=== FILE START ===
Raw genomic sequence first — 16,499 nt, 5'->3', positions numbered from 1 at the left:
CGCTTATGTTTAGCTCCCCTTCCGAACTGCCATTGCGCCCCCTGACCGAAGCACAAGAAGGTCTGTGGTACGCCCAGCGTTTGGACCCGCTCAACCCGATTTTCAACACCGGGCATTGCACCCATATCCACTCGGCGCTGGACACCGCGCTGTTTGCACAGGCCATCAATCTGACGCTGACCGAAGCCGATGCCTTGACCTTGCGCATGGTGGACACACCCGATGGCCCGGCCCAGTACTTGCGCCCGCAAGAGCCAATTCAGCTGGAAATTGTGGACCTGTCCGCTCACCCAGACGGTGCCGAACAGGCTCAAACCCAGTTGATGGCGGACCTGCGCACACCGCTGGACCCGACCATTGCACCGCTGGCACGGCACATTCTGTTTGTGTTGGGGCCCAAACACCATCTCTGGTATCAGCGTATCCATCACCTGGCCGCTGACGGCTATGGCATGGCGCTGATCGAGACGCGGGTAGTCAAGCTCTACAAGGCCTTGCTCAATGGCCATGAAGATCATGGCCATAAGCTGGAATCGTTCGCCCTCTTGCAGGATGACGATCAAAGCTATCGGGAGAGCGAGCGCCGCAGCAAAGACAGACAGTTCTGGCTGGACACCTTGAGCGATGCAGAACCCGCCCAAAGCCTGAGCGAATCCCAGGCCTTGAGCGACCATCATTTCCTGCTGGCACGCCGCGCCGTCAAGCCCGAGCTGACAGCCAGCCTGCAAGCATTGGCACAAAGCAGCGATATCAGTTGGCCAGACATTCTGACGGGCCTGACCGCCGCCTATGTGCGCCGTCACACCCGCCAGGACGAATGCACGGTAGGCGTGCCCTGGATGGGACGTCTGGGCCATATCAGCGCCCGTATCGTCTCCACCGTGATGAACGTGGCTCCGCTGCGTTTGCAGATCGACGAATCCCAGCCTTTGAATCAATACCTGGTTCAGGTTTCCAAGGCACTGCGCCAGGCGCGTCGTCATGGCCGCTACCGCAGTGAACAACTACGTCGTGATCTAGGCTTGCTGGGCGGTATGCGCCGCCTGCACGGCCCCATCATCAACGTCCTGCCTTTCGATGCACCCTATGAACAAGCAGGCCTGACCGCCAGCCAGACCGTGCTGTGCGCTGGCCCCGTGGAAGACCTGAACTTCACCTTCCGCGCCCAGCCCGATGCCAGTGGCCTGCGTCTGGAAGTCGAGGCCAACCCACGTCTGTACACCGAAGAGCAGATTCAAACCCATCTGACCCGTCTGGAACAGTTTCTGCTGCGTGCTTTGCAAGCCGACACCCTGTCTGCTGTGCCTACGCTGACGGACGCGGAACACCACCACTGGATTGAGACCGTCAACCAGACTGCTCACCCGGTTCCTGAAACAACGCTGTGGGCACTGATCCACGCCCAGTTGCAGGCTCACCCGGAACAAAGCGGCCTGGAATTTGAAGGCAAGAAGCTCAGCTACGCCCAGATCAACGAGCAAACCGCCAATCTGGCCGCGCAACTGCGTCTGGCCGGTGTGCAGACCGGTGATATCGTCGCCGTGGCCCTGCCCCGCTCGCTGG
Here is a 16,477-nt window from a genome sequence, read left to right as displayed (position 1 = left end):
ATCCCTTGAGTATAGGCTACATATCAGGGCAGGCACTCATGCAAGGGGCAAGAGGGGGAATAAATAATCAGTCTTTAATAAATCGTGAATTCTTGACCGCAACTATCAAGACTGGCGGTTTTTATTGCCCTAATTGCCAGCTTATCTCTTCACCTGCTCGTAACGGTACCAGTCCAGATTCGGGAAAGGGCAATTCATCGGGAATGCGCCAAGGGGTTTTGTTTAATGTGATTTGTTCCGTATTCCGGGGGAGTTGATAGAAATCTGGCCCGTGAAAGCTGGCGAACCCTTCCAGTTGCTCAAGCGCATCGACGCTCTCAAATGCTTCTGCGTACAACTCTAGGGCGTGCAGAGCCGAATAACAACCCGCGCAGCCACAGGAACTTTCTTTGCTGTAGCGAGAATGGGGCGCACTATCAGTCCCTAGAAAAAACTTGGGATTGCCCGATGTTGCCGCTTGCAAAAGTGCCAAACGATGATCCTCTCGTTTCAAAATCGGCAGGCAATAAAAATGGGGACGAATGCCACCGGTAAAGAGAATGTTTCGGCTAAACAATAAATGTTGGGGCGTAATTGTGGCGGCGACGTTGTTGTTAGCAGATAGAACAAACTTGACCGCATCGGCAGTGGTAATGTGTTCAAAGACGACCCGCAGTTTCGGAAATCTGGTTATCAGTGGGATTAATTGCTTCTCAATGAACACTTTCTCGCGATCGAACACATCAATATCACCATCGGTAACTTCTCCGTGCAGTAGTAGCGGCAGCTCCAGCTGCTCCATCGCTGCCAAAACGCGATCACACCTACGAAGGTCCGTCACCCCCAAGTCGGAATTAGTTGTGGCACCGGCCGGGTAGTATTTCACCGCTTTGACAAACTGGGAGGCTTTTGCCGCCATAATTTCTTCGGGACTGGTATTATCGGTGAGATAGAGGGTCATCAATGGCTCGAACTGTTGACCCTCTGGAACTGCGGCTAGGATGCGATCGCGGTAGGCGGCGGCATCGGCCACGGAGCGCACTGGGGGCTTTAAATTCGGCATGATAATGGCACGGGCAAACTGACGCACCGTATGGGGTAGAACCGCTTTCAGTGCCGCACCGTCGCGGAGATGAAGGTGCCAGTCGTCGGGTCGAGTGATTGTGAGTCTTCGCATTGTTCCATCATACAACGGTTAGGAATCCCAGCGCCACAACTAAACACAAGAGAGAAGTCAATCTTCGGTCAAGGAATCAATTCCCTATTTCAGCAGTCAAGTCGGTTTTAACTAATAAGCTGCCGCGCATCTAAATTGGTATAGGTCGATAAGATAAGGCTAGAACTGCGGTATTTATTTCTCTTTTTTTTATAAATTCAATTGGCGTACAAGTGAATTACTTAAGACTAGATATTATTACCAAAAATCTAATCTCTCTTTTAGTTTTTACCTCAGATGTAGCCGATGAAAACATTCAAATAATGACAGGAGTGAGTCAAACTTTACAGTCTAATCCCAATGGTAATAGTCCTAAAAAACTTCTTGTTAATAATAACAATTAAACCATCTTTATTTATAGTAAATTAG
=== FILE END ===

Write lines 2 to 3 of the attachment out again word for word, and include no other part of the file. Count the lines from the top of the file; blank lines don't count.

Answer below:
CGCTTATGTTTAGCTCCCCTTCCGAACTGCCATTGCGCCCCCTGACCGAAGCACAAGAAGGTCTGTGGTACGCCCAGCGTTTGGACCCGCTCAACCCGATTTTCAACACCGGGCATTGCACCCATATCCACTCGGCGCTGGACACCGCGCTGTTTGCACAGGCCATCAATCTGACGCTGACCGAAGCCGATGCCTTGACCTTGCGCATGGTGGACACACCCGATGGCCCGGCCCAGTACTTGCGCCCGCAAGAGCCAATTCAGCTGGAAATTGTGGACCTGTCCGCTCACCCAGACGGTGCCGAACAGGCTCAAACCCAGTTGATGGCGGACCTGCGCACACCGCTGGACCCGACCATTGCACCGCTGGCACGGCACATTCTGTTTGTGTTGGGGCCCAAACACCATCTCTGGTATCAGCGTATCCATCACCTGGCCGCTGACGGCTATGGCATGGCGCTGATCGAGACGCGGGTAGTCAAGCTCTACAAGGCCTTGCTCAATGGCCATGAAGATCATGGCCATAAGCTGGAATCGTTCGCCCTCTTGCAGGATGACGATCAAAGCTATCGGGAGAGCGAGCGCCGCAGCAAAGACAGACAGTTCTGGCTGGACACCTTGAGCGATGCAGAACCCGCCCAAAGCCTGAGCGAATCCCAGGCCTTGAGCGACCATCATTTCCTGCTGGCACGCCGCGCCGTCAAGCCCGAGCTGACAGCCAGCCTGCAAGCATTGGCACAAAGCAGCGATATCAGTTGGCCAGACATTCTGACGGGCCTGACCGCCGCCTATGTGCGCCGTCACACCCGCCAGGACGAATGCACGGTAGGCGTGCCCTGGATGGGACGTCTGGGCCATATCAGCGCCCGTATCGTCTCCACCGTGATGAACGTGGCTCCGCTGCGTTTGCAGATCGACGAATCCCAGCCTTTGAATCAATACCTGGTTCAGGTTTCCAAGGCACTGCGCCAGGCGCGTCGTCATGGCCGCTACCGCAGTGAACAACTACGTCGTGATCTAGGCTTGCTGGGCGGTATGCGCCGCCTGCACGGCCCCATCATCAACGTCCTGCCTTTCGATGCACCCTATGAACAAGCAGGCCTGACCGCCAGCCAGACCGTGCTGTGCGCTGGCCCCGTGGAAGACCTGAACTTCACCTTCCGCGCCCAGCCCGATGCCAGTGGCCTGCGTCTGGAAGTCGAGGCCAACCCACGTCTGTACACCGAAGAGCAGATTCAAACCCATCTGACCCGTCTGGAACAGTTTCTGCTGCGTGCTTTGCAAGCCGACACCCTGTCTGCTGTGCCTACGCTGACGGACGCGGAACACCACCACTGGATTGAGACCGTCAACCAGACTGCTCACCCGGTTCCTGAAACAACGCTGTGGGCACTGATCCACGCCCAGTTGCAGGCTCACCCGGAACAAAGCGGCCTGGAATTTGAAGGCAAGAAGCTCAGCTACGCCCAGATCAACGAGCAAACCGCCAATCTGGCCGCGCAACTGCGTCTGGCCGGTGTGCAGACCGGTGATATCGTCGCCGTGGCCCTGCCCCGCTCGCTGG
Here is a 16,477-nt window from a genome sequence, read left to right as displayed (position 1 = left end):